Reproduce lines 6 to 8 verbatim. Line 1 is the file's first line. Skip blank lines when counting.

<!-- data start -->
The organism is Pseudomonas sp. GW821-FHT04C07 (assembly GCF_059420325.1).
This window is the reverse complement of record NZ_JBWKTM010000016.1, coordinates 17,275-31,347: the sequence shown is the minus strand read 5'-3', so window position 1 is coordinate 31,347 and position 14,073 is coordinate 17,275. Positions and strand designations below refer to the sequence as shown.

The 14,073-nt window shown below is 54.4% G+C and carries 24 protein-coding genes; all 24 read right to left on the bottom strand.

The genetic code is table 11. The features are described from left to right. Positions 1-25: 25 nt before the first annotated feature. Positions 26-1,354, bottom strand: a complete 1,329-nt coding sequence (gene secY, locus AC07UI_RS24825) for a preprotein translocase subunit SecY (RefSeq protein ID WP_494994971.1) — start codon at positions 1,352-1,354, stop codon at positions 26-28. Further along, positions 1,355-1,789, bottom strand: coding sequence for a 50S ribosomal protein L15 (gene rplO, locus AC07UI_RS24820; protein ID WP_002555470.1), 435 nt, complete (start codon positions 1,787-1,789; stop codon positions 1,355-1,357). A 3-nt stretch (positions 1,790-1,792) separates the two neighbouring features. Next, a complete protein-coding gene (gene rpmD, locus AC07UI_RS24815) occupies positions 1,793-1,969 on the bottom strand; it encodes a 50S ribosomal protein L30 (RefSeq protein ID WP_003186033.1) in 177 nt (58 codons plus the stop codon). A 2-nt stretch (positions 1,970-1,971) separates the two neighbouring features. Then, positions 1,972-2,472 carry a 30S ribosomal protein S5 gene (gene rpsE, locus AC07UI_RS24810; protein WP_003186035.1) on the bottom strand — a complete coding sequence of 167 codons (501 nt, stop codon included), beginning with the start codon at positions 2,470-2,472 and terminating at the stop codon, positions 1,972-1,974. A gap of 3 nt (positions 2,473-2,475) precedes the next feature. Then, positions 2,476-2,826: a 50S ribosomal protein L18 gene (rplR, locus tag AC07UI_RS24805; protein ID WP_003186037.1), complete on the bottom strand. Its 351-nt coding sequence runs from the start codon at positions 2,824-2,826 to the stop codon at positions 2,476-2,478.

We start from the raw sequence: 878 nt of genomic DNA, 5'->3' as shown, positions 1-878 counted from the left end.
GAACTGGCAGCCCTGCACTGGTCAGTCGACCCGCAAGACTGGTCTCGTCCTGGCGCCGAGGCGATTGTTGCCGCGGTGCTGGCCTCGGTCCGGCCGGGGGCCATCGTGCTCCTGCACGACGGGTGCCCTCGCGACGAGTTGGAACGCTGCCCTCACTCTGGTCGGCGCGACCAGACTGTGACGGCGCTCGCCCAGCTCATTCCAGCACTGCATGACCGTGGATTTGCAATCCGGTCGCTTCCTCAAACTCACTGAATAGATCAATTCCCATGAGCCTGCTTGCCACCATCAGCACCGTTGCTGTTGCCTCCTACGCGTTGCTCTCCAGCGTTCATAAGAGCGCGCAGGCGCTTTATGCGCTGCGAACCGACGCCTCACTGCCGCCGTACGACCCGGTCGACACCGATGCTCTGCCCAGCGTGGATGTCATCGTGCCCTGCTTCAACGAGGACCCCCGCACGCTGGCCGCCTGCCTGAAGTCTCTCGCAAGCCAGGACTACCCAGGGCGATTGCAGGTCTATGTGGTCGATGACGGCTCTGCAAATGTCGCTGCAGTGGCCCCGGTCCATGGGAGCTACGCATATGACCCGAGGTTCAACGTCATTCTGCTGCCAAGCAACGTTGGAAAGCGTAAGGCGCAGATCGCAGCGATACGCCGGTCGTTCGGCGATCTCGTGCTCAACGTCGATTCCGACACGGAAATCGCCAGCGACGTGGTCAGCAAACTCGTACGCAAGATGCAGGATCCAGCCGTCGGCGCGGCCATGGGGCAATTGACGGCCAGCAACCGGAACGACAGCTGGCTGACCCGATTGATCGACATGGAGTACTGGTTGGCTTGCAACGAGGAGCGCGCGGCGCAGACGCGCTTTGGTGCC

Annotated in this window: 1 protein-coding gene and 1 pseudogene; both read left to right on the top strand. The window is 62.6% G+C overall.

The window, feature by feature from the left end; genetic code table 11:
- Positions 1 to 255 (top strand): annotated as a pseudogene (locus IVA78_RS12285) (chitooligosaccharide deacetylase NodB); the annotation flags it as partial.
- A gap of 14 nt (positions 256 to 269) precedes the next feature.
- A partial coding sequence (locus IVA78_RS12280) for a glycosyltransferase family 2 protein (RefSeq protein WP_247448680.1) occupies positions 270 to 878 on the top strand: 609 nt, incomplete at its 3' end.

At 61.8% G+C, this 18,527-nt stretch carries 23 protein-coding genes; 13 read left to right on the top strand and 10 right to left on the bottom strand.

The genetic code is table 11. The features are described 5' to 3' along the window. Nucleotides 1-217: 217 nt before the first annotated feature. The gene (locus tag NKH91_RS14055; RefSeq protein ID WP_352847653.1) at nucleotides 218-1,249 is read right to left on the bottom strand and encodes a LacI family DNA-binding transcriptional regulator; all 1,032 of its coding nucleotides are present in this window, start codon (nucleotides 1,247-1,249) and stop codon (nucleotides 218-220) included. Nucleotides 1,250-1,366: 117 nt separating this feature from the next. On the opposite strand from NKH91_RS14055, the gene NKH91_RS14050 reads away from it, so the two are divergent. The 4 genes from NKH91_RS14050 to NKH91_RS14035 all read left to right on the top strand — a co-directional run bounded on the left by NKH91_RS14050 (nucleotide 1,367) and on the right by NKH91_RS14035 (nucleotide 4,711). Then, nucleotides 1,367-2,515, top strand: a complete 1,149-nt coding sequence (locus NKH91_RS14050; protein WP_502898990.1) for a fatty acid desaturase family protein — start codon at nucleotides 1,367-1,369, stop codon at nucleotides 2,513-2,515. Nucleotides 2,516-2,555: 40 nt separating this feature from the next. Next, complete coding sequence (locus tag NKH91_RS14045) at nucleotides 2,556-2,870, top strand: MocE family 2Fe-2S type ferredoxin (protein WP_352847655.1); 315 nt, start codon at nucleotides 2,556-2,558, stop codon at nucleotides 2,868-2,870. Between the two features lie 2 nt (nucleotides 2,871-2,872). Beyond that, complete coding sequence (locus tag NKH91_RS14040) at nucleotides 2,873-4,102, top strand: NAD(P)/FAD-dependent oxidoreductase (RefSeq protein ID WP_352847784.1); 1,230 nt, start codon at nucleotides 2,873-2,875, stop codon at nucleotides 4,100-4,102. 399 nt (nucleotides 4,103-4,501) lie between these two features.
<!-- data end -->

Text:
GAACTGGCAGCCCTGCACTGGTCAGTCGACCCGCAAGACTGGTCTCGTCCTGGCGCCGAGGCGATTGTTGCCGCGGTGCTGGCCTCGGTCCGGCCGGGGGCCATCGTGCTCCTGCACGACGGGTGCCCTCGCGACGAGTTGGAACGCTGCCCTCACTCTGGTCGGCGCGACCAGACTGTGACGGCGCTCGCCCAGCTCATTCCAGCACTGCATGACCGTGGATTTGCAATCCGGTCGCTTCCTCAAACTCACTGAATAGATCAATTCCCATGAGCCTGCTTGCCACCATCAGCACCGTTGCTGTTGCCTCCTACGCGTTGCTCTCCAGCGTTCATAAGAGCGCGCAGGCGCTTTATGCGCTGCGAACCGACGCCTCACTGCCGCCGTACGACCCGGTCGACACCGATGCTCTGCCCAGCGTGGATGTCATCGTGCCCTGCTTCAACGAGGACCCCCGCACGCTGGCCGCCTGCCTGAAGTCTCTCGCAAGCCAGGACTACCCAGGGCGATTGCAGGTCTATGTGGTCGATGACGGCTCTGCAAATGTCGCTGCAGTGGCCCCGGTCCATGGGAGCTACGCATATGACCCGAGGTTCAACGTCATTCTGCTGCCAAGCAACGTTGGAAAGCGTAAGGCGCAGATCGCAGCGATACGCCGGTCGTTCGGCGATCTCGTGCTCAACGTCGATTCCGACACGGAAATCGCCAGCGACGTGGTCAGCAAACTCGTACGCAAGATGCAGGATCCAGCCGTCGGCGCGGCCATGGGGCAATTGACGGCCAGCAACCGGAACGACAGCTGGCTGACCCGATTGATCGACATGGAGTACTGGTTGGCTTGCAACGAGGAGCGCGCGGCGCAGACGCGCTTTGGTGCC

Annotated in this window: 1 protein-coding gene and 1 pseudogene; both read left to right on the top strand. The window is 62.6% G+C overall.

The window, feature by feature from the left end; genetic code table 11: